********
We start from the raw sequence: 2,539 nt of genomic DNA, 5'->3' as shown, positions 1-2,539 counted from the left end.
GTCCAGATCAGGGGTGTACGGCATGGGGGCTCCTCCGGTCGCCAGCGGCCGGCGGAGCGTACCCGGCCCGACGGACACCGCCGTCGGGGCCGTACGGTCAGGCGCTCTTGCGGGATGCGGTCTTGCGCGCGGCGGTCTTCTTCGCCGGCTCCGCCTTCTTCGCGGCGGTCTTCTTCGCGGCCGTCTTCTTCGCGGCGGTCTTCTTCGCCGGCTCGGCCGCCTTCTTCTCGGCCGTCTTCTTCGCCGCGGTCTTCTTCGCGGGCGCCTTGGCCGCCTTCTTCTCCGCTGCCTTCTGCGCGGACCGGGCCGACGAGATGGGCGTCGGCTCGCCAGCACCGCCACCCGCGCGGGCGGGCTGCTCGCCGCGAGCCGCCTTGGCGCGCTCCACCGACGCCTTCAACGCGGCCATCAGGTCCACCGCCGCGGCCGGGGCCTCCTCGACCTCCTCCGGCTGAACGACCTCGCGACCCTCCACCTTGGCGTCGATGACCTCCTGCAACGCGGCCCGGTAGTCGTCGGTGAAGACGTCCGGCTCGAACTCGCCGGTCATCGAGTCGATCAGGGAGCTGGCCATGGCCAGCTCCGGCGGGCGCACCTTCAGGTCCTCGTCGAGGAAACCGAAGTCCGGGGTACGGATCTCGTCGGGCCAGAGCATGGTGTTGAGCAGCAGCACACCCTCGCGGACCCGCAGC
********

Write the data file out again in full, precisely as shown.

We start from the raw sequence: 2,539 nt of genomic DNA, 5'->3' as shown, positions 1-2,539 counted from the left end.
GTCCAGATCAGGGGTGTACGGCATGGGGGCTCCTCCGGTCGCCAGCGGCCGGCGGAGCGTACCCGGCCCGACGGACACCGCCGTCGGGGCCGTACGGTCAGGCGCTCTTGCGGGATGCGGTCTTGCGCGCGGCGGTCTTCTTCGCCGGCTCCGCCTTCTTCGCGGCGGTCTTCTTCGCGGCCGTCTTCTTCGCGGCGGTCTTCTTCGCCGGCTCGGCCGCCTTCTTCTCGGCCGTCTTCTTCGCCGCGGTCTTCTTCGCGGGCGCCTTGGCCGCCTTCTTCTCCGCTGCCTTCTGCGCGGACCGGGCCGACGAGATGGGCGTCGGCTCGCCAGCACCGCCACCCGCGCGGGCGGGCTGCTCGCCGCGAGCCGCCTTGGCGCGCTCCACCGACGCCTTCAACGCGGCCATCAGGTCCACCGCCGCGGCCGGGGCCTCCTCGACCTCCTCCGGCTGAACGACCTCGCGACCCTCCACCTTGGCGTCGATGACCTCCTGCAACGCGGCCCGGTAGTCGTCGGTGAAGACGTCCGGCTCGAACTCGCCGGTCATCGAGTCGATCAGGGAGCTGGCCATGGCCAGCTCCGGCGGGCGCACCTTCAGGTCCTCGTCGAGGAAACCGAAGTCCGGGGTACGGATCTCGTCGGGCCAGAGCATGGTGTTGAGCAGCAGCACACCCTCGCGGACCCGCAGC